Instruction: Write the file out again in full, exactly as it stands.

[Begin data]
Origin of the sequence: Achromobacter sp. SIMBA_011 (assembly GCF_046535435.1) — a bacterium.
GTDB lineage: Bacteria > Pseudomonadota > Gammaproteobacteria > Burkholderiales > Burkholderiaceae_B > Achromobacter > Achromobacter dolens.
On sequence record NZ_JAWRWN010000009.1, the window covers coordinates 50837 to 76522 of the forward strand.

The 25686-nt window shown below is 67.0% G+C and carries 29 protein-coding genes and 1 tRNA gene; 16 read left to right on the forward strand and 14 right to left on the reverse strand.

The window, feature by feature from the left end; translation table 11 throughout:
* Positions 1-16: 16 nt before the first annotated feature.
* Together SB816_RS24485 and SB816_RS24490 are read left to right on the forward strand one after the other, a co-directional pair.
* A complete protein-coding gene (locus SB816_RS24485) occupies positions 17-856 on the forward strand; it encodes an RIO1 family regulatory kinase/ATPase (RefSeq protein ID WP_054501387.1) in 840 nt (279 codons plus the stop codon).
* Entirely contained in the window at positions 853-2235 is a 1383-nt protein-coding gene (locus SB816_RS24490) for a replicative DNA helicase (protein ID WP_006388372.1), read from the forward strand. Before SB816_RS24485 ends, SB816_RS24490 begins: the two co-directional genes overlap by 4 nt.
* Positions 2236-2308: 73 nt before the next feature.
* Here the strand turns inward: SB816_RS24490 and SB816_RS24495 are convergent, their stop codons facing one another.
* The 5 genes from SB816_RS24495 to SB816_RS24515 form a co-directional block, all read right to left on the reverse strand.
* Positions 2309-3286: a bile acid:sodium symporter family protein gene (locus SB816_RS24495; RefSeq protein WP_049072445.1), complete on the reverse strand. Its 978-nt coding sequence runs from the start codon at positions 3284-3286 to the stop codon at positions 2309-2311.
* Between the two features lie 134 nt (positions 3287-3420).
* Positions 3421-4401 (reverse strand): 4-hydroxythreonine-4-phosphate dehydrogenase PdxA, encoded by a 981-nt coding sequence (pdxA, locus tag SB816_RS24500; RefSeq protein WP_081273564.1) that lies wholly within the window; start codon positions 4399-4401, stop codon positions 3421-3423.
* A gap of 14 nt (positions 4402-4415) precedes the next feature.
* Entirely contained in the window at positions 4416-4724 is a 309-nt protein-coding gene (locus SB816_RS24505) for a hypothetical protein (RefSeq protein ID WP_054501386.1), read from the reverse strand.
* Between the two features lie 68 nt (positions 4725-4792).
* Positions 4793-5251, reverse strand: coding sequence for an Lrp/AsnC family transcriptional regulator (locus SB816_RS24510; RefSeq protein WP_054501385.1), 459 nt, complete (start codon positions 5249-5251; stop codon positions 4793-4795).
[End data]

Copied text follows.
Origin of the sequence: Achromobacter sp. SIMBA_011 (assembly GCF_046535435.1) — a bacterium.
GTDB lineage: Bacteria > Pseudomonadota > Gammaproteobacteria > Burkholderiales > Burkholderiaceae_B > Achromobacter > Achromobacter dolens.
On sequence record NZ_JAWRWN010000009.1, the window covers coordinates 50837 to 76522 of the forward strand.

The 25686-nt window shown below is 67.0% G+C and carries 29 protein-coding genes and 1 tRNA gene; 16 read left to right on the forward strand and 14 right to left on the reverse strand.

The window, feature by feature from the left end; translation table 11 throughout:
* Positions 1-16: 16 nt before the first annotated feature.
* Together SB816_RS24485 and SB816_RS24490 are read left to right on the forward strand one after the other, a co-directional pair.
* A complete protein-coding gene (locus SB816_RS24485) occupies positions 17-856 on the forward strand; it encodes an RIO1 family regulatory kinase/ATPase (RefSeq protein ID WP_054501387.1) in 840 nt (279 codons plus the stop codon).
* Entirely contained in the window at positions 853-2235 is a 1383-nt protein-coding gene (locus SB816_RS24490) for a replicative DNA helicase (protein ID WP_006388372.1), read from the forward strand. Before SB816_RS24485 ends, SB816_RS24490 begins: the two co-directional genes overlap by 4 nt.
* Positions 2236-2308: 73 nt before the next feature.
* Here the strand turns inward: SB816_RS24490 and SB816_RS24495 are convergent, their stop codons facing one another.
* The 5 genes from SB816_RS24495 to SB816_RS24515 form a co-directional block, all read right to left on the reverse strand.
* Positions 2309-3286: a bile acid:sodium symporter family protein gene (locus SB816_RS24495; RefSeq protein WP_049072445.1), complete on the reverse strand. Its 978-nt coding sequence runs from the start codon at positions 3284-3286 to the stop codon at positions 2309-2311.
* Between the two features lie 134 nt (positions 3287-3420).
* Positions 3421-4401 (reverse strand): 4-hydroxythreonine-4-phosphate dehydrogenase PdxA, encoded by a 981-nt coding sequence (pdxA, locus tag SB816_RS24500; RefSeq protein WP_081273564.1) that lies wholly within the window; start codon positions 4399-4401, stop codon positions 3421-3423.
* A gap of 14 nt (positions 4402-4415) precedes the next feature.
* Entirely contained in the window at positions 4416-4724 is a 309-nt protein-coding gene (locus SB816_RS24505) for a hypothetical protein (RefSeq protein ID WP_054501386.1), read from the reverse strand.
* Between the two features lie 68 nt (positions 4725-4792).
* Positions 4793-5251, reverse strand: coding sequence for an Lrp/AsnC family transcriptional regulator (locus SB816_RS24510; RefSeq protein WP_054501385.1), 459 nt, complete (start codon positions 5249-5251; stop codon positions 4793-4795).